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Cecal intubation time between cap-assisted water exchange and water exchange colonoscopy: a randomized-controlled trial

Tseng, Chih-Weia,c; Koo, Malcolmb,d; Hsieh, Yu-Hsia,c

European Journal of Gastroenterology & Hepatology: November 2017 - Volume 29 - Issue 11 - p 1296–1302
doi: 10.1097/MEG.0000000000000954
Original Articles: Endoscopy

Background and aim The water exchange (WE) method can decrease the discomfort of the patients undergoing colonoscopy. It also provides salvage cleansing and improves adenoma detection, but a longer intubation time is required. Cap-assisted colonoscopy leads to a significant reduction in cecal intubation time compared with traditional colonoscopy with air insufflation. The aim of this study was to investigate whether combined cap-assisted colonoscopy and water exchange (CWE) could decrease the cecal intubation time compared with WE.

Patients and methods A total of 120 patients undergoing fully sedated colonoscopy at a regional hospital in southern Taiwan were randomized to colonoscopy with either CWE (n=59) or WE (n=61). The primary endpoint was cecal intubation time.

Results The mean cecal intubation time was significantly shorter in CWE (12.0 min) compared with WE (14.8 min) (P=0.004). The volume of infused water during insertion was lower in CWE (840 ml) compared with WE (1044 ml) (P=0.003). The adenoma detection rate was 50.8 and 47.5% for CWE and WE, respectively (P=0.472). The Boston Bowel Preparation Scale scores were comparable in the two groups. Results from the multiple linear regression analysis indicated that WE with a cap, a higher degree of endoscopist’s experience, a higher Boston Bowel Preparation Scale score, and a lower volume of water infused during insertion, without abdominal compression, without change of position, and without chronic laxative use, were significantly associated with a shorter cecal intubation time.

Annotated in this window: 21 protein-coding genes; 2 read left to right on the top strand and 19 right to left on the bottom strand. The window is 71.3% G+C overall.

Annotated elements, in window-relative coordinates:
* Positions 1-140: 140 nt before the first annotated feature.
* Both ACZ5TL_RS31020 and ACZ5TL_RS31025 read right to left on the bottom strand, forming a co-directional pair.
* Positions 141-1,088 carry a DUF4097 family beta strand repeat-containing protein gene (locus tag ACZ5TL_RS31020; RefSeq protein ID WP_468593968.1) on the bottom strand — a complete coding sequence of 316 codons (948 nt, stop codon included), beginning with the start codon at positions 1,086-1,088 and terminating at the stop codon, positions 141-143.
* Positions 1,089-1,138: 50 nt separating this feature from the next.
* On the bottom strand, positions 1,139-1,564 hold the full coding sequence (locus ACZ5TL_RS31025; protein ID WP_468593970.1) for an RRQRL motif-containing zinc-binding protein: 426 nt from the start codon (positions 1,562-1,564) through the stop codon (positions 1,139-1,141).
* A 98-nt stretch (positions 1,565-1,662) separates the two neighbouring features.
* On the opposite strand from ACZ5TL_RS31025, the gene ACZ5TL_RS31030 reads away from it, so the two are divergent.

Conclusion In comparison with WE, CWE could shorten the cecal intubation time and required lower volume of water infusion during insertion without compromising the cleansing effect of WE.

Departments of aInternal Medicine, Division of Gastroenterology

bMedical Research, Dalin Tzu Chi Hospital, Buddhist Tzu Chi Medical Foundation, Chiayi

cSchool of Medicine, Tzu Chi University, Hualien City, Taiwan

dDalla Lana School of Public Health, University of Toronto, Toronto, Ontario, Canada

Correspondence to Yu-Hsi Hsieh, MD, Department of Medicine, Division of Gastroenterology, Dalin Tzu Chi Hospital, Buddhist Tzu Chi Medical Foundation, 2 Minsheng Road, Dalin, Chiayi 62247, Taiwan Tel/fax: +886 5264 8000; e-mail:

Received May 22, 2017

Accepted July 3, 2017

Copyright © 2017 Wolters Kluwer Health, Inc. All rights reserved.